PORTLAND, Ore. (TheStreet) -- Sometimes music fans just like to have their choices validated.
In a span of five days spent selling old Peter Lemongello and Ray Conniff records acquired as part of large auction lots and surfing a reggae-record site for '70s soul albums and '60s French girl-group compilations, I started to ask myself why I do this. We've reached a point where "owning" music is wholly unnecessary.
So why would anyone choose to not only purchase music, but pay a premium for it? Why would vinyl buyers increase that medium's sales by 31% last year to 6 million albums and 250% since 1993 as the rest of music saw sales plummet 50% post-Napster? As Gizmodo writer Mario Aguilar wrote earlier this month, vinyl listeners enjoy the medium more and are willing to buy into the experience.
The people who actually care about the experience of ownership are increasingly turning back to vinyl because it gives you a physical experience that's more fulfilling than a simple CD purchase. There are a few reasons this might be the case, but it all boils down to experience: a warm and fuzzy happy feeling you get from buying and playing LPs that you just can't get from any other source.
There have been a few attempts to justify why this is happening. Die-hard vinyl collectors and fans argue that it's about sound quality, but CDs produce quality 7.5 times more full than terrible, compressed, "lossy" digital formats buyers are accustomed to. In many cases, modern records are transferring digital recordings to analog format and stifling the true analog sound buyers are seeking. Neil Young's PonoMusic, meanwhile, has taken in roughly $5 million through its Kickstarter campaign in an attempt to bring high-definition digital music files to the masses. So that takes quality out of the equation.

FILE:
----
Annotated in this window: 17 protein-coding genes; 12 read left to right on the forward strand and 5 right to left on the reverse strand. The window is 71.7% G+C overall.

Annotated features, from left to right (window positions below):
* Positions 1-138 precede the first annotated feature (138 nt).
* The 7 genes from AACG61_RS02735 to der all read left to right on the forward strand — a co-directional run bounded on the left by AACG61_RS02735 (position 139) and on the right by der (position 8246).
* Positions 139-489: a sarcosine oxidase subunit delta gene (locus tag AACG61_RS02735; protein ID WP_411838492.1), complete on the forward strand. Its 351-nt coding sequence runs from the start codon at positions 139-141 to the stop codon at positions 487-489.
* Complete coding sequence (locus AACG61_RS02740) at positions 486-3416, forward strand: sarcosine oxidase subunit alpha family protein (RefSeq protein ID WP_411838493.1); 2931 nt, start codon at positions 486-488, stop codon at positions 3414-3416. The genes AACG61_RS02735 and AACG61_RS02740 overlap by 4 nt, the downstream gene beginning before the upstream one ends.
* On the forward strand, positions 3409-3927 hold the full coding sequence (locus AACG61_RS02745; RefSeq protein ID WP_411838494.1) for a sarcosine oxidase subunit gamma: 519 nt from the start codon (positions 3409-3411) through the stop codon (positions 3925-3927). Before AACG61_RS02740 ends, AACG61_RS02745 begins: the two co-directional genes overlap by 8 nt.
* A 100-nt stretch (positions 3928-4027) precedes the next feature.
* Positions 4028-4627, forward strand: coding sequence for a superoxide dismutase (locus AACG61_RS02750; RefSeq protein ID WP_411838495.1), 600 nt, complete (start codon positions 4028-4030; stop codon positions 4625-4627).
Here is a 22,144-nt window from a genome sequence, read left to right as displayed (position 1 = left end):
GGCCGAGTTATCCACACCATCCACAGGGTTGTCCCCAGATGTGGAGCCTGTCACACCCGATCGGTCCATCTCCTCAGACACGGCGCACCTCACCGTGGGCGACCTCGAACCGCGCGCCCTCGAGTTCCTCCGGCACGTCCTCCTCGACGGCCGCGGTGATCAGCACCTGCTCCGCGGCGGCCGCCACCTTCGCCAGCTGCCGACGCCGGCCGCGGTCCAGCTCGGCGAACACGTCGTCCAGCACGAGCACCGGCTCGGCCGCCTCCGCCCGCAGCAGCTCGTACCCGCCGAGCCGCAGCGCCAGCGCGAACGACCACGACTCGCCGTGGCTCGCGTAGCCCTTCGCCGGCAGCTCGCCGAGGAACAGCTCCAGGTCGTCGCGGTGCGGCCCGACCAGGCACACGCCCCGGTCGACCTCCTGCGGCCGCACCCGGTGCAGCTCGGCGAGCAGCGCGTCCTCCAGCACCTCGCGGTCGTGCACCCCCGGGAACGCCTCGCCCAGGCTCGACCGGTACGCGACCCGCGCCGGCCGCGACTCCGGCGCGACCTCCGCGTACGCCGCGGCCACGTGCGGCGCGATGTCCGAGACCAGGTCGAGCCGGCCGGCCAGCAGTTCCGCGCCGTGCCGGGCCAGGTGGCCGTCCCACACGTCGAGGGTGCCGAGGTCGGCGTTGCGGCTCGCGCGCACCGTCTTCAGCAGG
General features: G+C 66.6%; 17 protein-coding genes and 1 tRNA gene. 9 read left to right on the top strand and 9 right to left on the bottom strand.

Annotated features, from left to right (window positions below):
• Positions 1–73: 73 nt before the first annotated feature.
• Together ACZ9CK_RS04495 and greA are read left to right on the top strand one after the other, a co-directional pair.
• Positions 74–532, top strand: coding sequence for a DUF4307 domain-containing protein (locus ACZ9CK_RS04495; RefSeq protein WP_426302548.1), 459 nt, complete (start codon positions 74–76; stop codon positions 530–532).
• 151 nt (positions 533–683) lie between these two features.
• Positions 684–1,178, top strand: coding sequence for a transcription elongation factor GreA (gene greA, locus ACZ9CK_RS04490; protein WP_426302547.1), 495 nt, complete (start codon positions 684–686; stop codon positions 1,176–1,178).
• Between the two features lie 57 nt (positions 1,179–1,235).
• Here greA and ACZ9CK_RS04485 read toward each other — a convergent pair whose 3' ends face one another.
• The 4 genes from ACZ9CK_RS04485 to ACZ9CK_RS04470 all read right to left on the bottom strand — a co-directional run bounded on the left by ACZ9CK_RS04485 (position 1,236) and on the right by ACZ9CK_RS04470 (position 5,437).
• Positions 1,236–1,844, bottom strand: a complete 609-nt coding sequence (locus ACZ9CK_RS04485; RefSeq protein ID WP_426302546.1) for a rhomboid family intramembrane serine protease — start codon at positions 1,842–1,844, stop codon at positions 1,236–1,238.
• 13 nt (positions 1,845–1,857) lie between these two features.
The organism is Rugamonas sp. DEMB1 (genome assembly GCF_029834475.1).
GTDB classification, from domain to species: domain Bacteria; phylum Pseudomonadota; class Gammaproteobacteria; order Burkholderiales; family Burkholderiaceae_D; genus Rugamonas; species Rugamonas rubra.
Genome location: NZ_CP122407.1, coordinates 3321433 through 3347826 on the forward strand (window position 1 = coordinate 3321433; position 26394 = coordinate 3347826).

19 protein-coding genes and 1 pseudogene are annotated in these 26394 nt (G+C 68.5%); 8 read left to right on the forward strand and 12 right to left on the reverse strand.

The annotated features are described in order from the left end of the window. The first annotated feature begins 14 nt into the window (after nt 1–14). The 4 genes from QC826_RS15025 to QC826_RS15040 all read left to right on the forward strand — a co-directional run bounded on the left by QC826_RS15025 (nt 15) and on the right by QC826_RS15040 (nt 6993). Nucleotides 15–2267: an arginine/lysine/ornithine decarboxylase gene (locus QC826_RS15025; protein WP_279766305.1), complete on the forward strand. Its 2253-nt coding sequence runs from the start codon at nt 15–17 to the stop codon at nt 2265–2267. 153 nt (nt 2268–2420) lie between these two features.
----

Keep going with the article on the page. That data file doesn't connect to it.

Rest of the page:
Convenience? There's just about nothing less convenient than a vinyl LP. They're bulky, they're fragile, there's the ever-present sound of subtle scratch on any record not kept in absolutely pristine condition. Oh, and you can't just download one to your smartphone or play it on any app-enabled device. However, just about every new album comes with either a CD copy, a little insert with a code for a digital download or, in the case of Amazon's (AMZN) AutoRip, includes a digital copy automatically added to a cloud-based account or player.
Ultimately, it comes down to aesthetics and preference as the tiebreakers, and there's nothing wrong with either.